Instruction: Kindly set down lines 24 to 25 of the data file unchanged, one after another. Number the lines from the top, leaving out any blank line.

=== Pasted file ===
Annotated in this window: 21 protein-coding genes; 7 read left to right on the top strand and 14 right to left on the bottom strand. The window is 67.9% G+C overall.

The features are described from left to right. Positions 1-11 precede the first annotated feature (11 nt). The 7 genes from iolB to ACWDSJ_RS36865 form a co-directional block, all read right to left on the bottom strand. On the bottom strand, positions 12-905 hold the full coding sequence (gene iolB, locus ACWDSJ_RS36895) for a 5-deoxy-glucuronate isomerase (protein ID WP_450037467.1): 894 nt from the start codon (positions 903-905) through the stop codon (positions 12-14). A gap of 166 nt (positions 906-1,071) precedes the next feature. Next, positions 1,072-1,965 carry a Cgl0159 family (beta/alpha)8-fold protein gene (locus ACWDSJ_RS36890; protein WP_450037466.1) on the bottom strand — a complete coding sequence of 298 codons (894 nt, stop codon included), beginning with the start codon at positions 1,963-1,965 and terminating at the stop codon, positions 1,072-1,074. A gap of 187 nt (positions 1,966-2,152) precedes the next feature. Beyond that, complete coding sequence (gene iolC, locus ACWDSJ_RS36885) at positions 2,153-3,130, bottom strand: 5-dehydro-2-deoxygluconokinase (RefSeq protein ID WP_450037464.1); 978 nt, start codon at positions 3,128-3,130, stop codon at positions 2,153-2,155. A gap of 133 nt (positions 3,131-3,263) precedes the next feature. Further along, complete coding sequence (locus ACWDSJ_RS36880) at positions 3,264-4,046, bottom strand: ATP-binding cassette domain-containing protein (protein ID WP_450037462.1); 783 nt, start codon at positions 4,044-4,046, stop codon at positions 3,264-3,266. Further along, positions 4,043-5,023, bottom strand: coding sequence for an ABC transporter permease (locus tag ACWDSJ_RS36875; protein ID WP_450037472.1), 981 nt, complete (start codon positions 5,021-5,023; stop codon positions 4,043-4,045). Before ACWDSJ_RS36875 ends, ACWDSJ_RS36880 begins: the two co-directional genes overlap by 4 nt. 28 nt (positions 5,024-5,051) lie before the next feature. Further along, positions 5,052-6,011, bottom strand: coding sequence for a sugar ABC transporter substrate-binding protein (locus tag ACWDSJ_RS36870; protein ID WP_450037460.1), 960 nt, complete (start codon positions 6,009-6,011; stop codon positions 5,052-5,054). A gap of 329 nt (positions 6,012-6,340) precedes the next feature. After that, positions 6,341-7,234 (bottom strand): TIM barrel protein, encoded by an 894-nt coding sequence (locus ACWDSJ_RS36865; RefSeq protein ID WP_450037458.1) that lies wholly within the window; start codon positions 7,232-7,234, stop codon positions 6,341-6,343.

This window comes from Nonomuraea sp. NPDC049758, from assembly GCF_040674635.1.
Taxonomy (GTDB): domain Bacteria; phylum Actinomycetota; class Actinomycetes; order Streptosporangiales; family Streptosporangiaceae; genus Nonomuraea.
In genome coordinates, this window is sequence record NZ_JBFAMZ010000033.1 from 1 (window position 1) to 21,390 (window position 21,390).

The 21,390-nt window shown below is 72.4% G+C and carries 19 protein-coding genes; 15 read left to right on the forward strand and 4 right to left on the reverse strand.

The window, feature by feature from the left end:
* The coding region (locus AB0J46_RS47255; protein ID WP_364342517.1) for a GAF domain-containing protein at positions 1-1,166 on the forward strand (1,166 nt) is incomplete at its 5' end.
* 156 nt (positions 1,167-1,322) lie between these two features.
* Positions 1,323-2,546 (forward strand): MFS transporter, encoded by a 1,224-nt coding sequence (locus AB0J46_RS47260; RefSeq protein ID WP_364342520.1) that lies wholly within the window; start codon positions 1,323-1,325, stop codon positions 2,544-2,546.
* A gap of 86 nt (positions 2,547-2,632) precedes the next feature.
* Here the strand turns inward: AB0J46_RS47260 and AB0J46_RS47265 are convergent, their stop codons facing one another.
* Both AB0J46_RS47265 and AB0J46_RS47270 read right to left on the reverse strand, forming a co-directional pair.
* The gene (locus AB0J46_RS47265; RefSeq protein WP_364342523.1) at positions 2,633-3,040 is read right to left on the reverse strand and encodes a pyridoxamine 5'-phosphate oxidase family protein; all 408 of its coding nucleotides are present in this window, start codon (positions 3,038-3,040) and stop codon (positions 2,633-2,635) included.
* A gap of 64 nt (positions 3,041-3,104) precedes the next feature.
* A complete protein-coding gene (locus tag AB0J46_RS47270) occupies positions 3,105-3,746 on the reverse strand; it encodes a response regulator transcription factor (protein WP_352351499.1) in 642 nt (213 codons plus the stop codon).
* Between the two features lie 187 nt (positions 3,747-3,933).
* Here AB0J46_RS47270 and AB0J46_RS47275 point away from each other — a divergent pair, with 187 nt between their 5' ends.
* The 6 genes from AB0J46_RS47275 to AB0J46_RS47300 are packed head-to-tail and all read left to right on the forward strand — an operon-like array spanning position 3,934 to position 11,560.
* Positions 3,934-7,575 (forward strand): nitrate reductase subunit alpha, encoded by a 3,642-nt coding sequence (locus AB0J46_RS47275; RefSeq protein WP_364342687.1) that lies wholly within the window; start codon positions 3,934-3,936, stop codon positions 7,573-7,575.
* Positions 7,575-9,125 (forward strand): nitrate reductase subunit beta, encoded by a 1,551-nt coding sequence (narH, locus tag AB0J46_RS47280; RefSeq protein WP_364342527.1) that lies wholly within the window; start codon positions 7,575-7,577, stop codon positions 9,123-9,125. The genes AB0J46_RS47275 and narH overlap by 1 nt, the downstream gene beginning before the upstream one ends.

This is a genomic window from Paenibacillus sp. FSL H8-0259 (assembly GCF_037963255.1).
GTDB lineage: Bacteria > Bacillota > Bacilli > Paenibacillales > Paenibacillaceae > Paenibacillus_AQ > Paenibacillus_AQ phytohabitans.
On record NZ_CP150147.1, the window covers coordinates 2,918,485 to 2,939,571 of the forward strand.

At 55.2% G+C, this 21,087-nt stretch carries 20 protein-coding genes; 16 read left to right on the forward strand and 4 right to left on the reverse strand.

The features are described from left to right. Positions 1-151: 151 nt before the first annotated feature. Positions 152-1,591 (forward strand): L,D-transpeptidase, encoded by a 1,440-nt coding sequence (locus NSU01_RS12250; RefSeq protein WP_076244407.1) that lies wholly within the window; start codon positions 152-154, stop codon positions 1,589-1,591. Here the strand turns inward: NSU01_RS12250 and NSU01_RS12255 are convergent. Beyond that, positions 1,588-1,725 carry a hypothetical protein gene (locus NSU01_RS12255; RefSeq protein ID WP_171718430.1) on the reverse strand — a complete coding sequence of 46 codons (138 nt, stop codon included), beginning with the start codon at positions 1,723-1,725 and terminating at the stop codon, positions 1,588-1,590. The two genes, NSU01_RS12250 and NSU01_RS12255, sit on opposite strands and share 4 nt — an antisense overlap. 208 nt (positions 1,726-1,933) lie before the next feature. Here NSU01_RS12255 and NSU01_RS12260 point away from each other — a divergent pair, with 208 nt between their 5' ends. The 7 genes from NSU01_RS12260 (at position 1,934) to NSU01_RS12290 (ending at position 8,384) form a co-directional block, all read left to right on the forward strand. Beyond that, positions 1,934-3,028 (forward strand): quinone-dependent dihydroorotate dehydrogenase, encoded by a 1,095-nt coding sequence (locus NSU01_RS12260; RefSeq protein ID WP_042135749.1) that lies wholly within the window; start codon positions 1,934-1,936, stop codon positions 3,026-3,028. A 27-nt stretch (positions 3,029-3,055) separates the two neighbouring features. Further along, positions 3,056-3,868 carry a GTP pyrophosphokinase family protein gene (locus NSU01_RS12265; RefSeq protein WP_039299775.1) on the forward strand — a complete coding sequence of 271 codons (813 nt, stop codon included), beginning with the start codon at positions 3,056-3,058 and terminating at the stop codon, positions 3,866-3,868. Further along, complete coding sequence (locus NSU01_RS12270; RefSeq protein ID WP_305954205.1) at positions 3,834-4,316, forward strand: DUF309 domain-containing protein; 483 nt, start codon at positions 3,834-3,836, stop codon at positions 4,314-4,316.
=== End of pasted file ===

On record NZ_CP150147.1, the window covers coordinates 2,918,485 to 2,939,571 of the forward strand.

At 55.2% G+C, this 21,087-nt stretch carries 20 protein-coding genes; 16 read left to right on the forward strand and 4 right to left on the reverse strand.